Can I have two irreducible polynomials of different degree, having isomorphic splitting fields? The base field does not has to be perfect, . I mean if the base field is perfect, the extension is Galois, and therefore the result is trivial. But what happens when the polynomials are not separable? Thanks

  • $\begingroup$ Yeah! Im sorry! The polynomial is not necessarily separable (a field cannot be separable, just the extension), another way I guess is taht the original field is not necessarily perfect. $\endgroup$
    – Matt
    Dec 22, 2013 at 3:39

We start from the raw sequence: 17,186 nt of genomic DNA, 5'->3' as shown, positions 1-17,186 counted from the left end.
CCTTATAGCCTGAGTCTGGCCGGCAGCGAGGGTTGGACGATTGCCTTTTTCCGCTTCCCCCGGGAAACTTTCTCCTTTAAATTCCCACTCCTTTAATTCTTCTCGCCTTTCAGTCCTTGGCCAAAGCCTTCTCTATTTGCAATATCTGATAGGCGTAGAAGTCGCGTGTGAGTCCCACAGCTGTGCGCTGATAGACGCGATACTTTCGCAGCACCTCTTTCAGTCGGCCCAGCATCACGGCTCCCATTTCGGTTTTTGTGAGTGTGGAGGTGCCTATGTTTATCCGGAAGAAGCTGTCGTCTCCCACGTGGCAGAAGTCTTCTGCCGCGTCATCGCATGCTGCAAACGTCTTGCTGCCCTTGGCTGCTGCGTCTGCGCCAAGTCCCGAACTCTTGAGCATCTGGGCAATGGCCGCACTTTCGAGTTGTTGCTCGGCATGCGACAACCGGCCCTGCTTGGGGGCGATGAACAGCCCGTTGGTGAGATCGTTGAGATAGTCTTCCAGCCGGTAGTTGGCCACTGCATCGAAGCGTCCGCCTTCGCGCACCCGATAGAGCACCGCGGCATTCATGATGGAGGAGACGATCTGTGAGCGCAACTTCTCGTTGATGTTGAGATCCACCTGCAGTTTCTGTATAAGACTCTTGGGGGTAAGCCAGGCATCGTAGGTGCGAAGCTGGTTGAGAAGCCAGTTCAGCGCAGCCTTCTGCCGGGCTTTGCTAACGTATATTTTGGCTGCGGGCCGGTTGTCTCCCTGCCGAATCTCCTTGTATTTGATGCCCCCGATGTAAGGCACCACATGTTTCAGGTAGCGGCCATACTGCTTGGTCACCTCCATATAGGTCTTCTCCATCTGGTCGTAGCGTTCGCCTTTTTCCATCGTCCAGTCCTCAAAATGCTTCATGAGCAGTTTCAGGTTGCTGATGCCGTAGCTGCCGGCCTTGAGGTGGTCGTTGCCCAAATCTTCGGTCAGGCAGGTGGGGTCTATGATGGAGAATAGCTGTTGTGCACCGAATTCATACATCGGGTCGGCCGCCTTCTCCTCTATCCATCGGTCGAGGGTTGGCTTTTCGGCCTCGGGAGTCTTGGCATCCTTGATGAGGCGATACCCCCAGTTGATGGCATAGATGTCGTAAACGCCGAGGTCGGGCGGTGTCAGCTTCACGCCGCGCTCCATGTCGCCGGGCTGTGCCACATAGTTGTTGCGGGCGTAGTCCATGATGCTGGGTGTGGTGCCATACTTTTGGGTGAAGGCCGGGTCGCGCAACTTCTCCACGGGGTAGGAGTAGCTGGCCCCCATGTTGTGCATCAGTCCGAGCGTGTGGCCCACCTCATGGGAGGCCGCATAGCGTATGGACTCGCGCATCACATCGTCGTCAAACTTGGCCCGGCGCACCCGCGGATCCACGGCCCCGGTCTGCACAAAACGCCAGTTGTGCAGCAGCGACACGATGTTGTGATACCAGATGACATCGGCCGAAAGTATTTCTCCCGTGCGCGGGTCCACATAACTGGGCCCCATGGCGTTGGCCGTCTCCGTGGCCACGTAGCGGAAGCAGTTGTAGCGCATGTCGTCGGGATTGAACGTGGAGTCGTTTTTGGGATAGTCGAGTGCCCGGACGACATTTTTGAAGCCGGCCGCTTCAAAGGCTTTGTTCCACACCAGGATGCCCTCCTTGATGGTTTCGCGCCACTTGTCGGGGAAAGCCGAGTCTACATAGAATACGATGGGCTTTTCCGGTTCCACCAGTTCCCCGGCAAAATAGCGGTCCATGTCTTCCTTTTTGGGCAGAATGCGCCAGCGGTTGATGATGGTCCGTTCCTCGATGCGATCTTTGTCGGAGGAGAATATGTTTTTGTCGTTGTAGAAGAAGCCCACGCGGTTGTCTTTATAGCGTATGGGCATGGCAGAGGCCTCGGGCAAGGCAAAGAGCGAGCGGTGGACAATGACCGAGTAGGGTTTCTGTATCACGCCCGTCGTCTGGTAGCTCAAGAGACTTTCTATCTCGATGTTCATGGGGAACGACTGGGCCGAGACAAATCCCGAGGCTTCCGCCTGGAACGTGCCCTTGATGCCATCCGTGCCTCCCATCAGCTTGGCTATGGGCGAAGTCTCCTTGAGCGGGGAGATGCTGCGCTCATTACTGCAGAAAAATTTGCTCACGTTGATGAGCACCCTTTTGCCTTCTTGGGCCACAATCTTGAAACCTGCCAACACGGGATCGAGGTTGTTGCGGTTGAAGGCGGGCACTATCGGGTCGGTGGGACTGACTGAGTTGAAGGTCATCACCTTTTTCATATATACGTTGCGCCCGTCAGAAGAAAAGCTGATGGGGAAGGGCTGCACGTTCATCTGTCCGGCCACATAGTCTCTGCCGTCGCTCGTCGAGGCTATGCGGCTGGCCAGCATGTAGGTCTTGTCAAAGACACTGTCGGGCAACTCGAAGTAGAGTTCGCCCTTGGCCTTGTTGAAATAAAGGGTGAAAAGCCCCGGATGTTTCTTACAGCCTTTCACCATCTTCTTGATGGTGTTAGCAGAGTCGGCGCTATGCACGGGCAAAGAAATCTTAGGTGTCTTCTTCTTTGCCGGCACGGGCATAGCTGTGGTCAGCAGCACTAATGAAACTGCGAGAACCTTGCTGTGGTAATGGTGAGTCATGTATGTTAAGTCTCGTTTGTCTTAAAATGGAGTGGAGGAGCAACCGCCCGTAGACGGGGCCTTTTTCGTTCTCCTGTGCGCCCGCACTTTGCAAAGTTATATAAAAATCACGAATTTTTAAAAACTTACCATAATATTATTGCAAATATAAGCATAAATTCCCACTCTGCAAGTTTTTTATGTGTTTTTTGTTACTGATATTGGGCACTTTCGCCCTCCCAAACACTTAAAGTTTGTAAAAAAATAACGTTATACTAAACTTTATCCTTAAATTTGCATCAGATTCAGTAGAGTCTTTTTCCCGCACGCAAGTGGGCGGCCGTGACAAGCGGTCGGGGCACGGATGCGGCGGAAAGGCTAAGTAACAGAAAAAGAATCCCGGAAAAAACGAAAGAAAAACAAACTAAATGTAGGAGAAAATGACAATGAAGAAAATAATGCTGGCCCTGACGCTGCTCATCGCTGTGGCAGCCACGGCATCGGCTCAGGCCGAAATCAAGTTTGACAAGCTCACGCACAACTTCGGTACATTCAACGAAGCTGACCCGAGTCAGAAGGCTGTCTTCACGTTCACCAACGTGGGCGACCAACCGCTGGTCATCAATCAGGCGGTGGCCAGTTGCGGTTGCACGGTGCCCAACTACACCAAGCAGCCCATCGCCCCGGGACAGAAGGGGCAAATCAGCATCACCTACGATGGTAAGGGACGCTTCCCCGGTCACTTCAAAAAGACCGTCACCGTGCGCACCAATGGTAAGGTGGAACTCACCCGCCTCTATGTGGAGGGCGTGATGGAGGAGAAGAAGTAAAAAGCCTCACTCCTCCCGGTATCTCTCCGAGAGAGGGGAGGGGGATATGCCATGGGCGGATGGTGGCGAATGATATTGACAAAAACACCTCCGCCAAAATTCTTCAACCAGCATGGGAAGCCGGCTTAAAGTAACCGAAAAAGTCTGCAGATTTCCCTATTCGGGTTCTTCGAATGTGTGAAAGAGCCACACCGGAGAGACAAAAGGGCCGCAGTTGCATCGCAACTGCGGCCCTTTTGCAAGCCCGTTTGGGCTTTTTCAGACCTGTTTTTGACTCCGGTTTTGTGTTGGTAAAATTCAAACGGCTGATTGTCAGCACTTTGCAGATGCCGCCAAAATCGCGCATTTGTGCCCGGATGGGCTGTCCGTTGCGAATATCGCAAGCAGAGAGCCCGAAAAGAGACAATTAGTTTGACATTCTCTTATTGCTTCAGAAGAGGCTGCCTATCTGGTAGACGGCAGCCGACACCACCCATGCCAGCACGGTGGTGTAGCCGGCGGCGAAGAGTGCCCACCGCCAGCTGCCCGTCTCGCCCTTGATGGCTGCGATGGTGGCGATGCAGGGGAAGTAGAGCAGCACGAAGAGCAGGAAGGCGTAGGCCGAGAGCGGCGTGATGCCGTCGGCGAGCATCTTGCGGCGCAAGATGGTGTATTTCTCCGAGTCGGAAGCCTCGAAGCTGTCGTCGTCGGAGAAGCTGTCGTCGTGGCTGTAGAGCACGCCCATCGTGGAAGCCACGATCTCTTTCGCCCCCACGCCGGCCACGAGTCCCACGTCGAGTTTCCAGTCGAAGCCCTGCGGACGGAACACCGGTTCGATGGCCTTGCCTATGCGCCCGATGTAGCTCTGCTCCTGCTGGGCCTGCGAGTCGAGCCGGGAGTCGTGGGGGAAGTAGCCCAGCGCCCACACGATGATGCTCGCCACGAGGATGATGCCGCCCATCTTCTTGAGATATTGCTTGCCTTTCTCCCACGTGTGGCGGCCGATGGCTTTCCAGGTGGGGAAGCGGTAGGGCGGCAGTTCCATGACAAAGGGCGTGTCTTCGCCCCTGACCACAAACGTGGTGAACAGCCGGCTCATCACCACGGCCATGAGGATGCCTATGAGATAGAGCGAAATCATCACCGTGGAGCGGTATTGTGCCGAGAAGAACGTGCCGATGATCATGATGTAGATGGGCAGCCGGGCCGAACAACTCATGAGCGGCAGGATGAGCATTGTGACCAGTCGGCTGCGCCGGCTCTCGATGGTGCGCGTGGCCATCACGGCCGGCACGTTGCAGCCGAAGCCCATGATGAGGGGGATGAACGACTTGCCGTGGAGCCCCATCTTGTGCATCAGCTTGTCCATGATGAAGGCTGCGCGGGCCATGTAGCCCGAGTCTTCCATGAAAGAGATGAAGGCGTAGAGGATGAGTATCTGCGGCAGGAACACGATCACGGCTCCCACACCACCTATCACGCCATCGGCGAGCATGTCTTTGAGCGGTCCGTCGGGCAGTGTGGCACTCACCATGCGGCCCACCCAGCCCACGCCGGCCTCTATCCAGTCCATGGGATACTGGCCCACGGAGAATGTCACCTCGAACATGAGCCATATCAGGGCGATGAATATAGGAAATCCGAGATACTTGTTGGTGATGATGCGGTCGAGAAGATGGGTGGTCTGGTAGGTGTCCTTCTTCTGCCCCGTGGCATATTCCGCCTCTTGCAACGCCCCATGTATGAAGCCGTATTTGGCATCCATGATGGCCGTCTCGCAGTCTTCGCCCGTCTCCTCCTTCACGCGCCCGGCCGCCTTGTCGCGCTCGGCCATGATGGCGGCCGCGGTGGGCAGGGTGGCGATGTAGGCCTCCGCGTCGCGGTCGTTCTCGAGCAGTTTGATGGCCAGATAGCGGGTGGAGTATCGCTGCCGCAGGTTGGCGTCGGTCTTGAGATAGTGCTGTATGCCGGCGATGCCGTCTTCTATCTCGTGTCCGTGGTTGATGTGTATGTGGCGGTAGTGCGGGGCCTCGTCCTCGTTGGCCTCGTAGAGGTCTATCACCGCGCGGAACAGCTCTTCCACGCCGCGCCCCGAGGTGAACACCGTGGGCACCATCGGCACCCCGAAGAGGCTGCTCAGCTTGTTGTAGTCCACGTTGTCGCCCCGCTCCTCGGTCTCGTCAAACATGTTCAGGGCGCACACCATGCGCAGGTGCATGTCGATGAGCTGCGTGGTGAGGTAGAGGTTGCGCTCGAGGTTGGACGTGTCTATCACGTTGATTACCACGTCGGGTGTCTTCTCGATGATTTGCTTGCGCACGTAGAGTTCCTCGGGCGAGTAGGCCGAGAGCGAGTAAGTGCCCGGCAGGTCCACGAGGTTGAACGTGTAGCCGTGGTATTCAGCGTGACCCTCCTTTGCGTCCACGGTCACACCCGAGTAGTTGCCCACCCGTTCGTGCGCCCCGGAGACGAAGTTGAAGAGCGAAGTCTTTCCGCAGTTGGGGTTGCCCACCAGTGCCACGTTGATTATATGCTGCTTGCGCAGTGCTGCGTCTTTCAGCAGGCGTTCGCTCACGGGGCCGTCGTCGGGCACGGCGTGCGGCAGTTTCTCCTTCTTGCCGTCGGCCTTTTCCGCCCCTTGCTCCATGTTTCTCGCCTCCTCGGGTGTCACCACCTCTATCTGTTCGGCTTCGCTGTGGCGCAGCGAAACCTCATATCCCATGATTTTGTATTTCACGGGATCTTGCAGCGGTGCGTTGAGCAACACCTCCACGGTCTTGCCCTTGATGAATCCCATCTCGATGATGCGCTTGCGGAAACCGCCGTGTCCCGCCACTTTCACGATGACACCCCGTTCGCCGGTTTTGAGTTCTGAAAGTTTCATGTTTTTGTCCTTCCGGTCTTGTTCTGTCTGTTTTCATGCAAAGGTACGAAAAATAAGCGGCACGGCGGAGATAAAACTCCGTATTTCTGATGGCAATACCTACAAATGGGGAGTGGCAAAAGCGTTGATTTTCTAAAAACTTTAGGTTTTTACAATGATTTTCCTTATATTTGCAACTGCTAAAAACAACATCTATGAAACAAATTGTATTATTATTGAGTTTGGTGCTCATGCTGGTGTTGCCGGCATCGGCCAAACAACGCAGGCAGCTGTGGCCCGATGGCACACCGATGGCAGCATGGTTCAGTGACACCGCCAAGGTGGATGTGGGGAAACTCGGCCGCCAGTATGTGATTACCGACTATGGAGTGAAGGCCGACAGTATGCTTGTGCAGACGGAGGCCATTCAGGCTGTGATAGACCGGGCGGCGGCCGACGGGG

1 Answer 1


Take $f(X)=X^3-5$, whose splitting field over $\mathbb Q$ is of degree six, and for $g(X)$ take the minimal $\mathbb Q$-polynomial for $\lambda+\omega$, where $\lambda$ is a cube root of $5$ and $\omega$ is a primitive cube root of unity. Since $\lambda+\omega$ generates the whole splitting field of $f$, its minimal polynomial $g$ is of degree six. In fact, $g$ seems to be $36 + 18X - 9X^2 - 3X^3 + 6X^4 + 3X^5 + X^6$.


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